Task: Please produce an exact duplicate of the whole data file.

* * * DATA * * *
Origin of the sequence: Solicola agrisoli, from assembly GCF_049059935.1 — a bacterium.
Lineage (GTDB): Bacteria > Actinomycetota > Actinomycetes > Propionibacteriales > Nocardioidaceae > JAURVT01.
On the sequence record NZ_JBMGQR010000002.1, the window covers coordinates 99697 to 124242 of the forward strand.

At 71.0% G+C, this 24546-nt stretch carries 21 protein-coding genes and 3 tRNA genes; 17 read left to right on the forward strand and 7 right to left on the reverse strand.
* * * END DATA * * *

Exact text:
Origin of the sequence: Solicola agrisoli, from assembly GCF_049059935.1 — a bacterium.
Lineage (GTDB): Bacteria > Actinomycetota > Actinomycetes > Propionibacteriales > Nocardioidaceae > JAURVT01.
On the sequence record NZ_JBMGQR010000002.1, the window covers coordinates 99697 to 124242 of the forward strand.

At 71.0% G+C, this 24546-nt stretch carries 21 protein-coding genes and 3 tRNA genes; 17 read left to right on the forward strand and 7 right to left on the reverse strand.